And then on special days, you’d say the Ferrari’s and Lamborghini’s. So though, there were sort of those sort of pinch yourself moments and there was this time rock up for work and your kids being laid out for you and you head upstairs and have breakfast. Cause the shifts cooked, buffet breakfast, and you have the sign again at lunch.
And then I suppose just the dynamic of the buying group was something just completely unique. My first year at Arsenal had a best score of 25 athletes. We had 14 different nationalities. So coming from IFO where it’s pretty homogenous, really. Like if you or I walked into north Melbourne footy club or course, or one or freemium.
There would be some similarities. There’ll be a lot of similarities, and not too many differences. It’d be pretty same side. I suppose the thing in football or soccer it’s a fairly polarizing sport. It’s obviously a global sport and with that comes, you know, obviously different languages being spoken, but then also different philosophies around preparation training, what the schedule looks like, what you eat how you recover, how you rehab an injury.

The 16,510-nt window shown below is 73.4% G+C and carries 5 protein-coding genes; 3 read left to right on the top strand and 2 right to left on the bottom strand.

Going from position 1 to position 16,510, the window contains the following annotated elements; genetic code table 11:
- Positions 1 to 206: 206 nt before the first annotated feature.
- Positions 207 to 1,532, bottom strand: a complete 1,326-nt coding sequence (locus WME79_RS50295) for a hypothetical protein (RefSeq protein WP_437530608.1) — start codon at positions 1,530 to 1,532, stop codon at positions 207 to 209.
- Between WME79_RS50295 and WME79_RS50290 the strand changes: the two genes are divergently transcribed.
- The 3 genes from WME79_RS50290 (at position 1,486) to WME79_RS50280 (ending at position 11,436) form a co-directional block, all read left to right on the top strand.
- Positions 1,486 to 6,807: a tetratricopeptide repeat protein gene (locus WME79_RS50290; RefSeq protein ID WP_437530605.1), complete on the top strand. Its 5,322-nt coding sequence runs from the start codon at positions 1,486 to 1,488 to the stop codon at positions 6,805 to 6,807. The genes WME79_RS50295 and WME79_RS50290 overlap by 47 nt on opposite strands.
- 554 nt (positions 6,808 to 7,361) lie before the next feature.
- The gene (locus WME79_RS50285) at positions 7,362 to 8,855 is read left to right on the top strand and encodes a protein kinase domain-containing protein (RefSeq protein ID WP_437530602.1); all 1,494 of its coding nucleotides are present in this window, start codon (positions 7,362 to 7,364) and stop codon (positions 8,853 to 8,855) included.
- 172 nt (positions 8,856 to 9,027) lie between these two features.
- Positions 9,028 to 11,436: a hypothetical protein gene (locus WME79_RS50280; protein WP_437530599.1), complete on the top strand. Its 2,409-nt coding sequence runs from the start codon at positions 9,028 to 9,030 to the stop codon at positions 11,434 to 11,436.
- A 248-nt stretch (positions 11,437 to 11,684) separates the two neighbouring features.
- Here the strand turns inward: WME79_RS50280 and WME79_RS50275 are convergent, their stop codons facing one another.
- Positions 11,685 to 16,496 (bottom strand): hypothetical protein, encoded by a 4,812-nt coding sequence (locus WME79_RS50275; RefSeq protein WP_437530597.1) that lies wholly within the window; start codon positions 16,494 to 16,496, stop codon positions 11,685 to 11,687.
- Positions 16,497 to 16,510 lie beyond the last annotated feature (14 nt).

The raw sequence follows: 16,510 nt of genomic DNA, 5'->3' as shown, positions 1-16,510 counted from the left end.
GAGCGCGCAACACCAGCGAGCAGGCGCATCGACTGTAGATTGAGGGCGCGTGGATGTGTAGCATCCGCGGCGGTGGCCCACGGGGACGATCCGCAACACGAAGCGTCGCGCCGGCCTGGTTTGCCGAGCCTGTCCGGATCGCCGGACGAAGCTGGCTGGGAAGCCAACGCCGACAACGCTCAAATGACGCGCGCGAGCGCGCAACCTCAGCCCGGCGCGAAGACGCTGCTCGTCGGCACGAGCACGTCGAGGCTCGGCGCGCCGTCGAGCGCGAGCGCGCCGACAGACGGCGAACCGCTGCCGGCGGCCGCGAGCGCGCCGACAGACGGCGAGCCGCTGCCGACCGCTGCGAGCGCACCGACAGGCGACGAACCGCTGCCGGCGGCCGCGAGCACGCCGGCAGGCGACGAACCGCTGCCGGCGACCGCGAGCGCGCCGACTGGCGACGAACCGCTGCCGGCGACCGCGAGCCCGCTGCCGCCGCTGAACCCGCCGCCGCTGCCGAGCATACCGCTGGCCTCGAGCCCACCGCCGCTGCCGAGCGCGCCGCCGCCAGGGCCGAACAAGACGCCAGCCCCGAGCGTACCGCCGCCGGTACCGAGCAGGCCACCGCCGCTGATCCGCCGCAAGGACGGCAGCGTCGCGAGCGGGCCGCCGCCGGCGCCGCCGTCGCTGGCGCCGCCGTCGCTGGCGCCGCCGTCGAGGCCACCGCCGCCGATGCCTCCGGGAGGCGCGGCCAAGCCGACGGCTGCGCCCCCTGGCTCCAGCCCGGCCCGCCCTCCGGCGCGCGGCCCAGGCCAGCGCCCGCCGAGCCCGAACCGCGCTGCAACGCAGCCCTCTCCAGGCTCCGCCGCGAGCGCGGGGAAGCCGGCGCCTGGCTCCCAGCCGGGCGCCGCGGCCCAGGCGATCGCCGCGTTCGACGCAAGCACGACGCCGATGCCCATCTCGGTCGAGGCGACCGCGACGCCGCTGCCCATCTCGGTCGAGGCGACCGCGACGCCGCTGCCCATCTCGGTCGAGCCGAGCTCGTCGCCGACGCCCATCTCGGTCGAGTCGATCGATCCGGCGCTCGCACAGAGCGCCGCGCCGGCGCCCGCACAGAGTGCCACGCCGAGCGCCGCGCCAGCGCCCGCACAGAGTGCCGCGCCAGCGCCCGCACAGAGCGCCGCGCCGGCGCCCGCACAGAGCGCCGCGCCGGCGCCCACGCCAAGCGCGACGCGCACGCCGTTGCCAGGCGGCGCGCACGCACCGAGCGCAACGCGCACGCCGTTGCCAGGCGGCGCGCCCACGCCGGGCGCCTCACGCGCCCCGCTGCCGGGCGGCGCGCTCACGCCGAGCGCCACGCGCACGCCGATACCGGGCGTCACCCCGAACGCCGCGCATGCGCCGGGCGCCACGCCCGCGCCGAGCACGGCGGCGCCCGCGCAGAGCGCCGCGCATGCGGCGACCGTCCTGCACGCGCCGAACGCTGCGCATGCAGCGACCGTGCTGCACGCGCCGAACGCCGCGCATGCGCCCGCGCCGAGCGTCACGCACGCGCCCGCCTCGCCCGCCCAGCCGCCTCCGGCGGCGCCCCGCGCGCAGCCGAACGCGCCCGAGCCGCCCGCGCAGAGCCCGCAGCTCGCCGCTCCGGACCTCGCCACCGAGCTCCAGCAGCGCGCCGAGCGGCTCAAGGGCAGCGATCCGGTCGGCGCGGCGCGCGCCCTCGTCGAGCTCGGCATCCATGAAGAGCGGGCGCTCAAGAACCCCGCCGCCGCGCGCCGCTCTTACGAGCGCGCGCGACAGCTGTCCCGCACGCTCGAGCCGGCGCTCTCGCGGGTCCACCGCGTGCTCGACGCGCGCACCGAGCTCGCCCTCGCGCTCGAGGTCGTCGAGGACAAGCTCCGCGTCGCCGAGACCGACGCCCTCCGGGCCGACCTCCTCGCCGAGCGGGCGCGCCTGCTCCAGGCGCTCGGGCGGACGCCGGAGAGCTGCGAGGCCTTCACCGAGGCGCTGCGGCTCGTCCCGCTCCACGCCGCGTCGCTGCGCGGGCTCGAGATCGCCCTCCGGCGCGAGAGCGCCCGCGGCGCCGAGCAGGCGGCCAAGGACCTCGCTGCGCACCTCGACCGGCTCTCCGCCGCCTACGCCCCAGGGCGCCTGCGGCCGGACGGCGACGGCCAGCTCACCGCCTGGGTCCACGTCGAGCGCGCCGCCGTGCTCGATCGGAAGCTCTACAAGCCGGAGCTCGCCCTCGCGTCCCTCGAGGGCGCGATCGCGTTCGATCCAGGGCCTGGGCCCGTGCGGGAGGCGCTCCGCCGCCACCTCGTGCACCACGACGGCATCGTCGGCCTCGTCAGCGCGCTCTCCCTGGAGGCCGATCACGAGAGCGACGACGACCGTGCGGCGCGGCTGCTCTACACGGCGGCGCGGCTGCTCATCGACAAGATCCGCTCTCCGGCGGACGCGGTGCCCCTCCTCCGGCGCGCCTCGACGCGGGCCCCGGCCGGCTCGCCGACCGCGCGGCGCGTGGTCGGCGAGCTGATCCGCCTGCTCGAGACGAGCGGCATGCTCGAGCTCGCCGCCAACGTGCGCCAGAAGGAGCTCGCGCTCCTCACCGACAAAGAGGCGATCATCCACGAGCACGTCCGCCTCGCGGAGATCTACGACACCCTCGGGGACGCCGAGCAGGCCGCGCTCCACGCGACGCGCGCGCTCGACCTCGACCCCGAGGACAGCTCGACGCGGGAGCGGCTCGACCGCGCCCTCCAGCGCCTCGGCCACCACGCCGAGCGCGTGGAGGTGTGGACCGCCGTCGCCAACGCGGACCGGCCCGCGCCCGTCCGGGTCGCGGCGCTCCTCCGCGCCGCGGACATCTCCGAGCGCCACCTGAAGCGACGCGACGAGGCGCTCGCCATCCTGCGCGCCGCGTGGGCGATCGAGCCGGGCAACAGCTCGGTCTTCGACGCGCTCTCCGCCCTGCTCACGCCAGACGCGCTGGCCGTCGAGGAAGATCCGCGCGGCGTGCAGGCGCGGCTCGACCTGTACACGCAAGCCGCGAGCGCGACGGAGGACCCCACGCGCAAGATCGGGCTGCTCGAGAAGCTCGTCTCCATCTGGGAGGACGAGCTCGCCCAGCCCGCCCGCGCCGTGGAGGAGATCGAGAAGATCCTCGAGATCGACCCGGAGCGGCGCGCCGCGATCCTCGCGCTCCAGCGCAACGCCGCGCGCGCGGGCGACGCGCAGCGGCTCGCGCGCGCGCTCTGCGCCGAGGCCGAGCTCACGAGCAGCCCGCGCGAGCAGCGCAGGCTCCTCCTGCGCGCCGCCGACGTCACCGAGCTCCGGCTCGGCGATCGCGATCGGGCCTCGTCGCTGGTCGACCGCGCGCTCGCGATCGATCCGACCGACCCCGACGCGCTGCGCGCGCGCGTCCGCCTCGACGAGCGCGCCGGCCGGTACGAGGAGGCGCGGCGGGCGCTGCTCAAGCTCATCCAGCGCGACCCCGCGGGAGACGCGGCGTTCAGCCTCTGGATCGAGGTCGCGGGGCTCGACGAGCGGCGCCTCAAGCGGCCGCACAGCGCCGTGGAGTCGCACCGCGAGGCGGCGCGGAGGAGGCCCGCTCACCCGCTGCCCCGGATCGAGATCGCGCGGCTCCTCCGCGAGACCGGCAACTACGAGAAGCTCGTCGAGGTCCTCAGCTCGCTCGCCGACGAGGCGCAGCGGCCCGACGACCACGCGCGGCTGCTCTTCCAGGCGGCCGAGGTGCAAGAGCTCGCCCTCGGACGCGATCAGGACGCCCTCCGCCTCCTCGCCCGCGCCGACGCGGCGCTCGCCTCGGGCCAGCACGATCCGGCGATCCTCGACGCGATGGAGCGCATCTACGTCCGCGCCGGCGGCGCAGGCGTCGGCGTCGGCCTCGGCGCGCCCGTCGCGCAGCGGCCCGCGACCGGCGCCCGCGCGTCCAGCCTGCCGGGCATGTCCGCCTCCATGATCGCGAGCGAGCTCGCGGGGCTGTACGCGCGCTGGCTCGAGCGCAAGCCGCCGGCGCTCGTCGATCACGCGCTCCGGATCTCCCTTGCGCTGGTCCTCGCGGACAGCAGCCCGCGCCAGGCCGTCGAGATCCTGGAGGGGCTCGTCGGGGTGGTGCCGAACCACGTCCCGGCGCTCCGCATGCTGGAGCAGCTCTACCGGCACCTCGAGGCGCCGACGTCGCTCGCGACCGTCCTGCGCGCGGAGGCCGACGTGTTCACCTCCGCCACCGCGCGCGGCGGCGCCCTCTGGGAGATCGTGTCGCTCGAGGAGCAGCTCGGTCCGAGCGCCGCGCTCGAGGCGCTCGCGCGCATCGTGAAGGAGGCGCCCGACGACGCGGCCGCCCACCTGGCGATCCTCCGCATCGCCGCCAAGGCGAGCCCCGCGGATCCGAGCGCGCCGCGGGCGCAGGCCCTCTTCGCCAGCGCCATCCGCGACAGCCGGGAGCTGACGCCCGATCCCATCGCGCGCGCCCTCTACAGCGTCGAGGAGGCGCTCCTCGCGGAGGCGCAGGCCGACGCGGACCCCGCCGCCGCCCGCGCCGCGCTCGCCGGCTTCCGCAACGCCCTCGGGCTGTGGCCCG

So that was a real sort of pinch yourself moment, I suppose it was like, well, this is, yeah, this is big. And in terms of sort of high-performance medical staff, like it came at a period of time of immense change for the club, and I’m not for sure if you, or your sort of listeners or viewers premiere like follow us, but Yas and Benga had been there 22 years.
And so it was a period of immense change and for the club and with that came a lot of staff changes and I was one of seven new sort of performance slash medical staff coming in out of the tape. Well, interestingly enough, in our sort of high-performance medical, I think we had seven nationalities.
So that alone, I mean, we had Portuguese physio Russian data scientist. We had an alarm strength and conditioning coach and American conditioning coach myself a Japanese osteopath. So it was a real melting pot of ideas and, and that, so yeah, I did a presentation over in the UK and I think one of my opening slides was like, we had a team building day.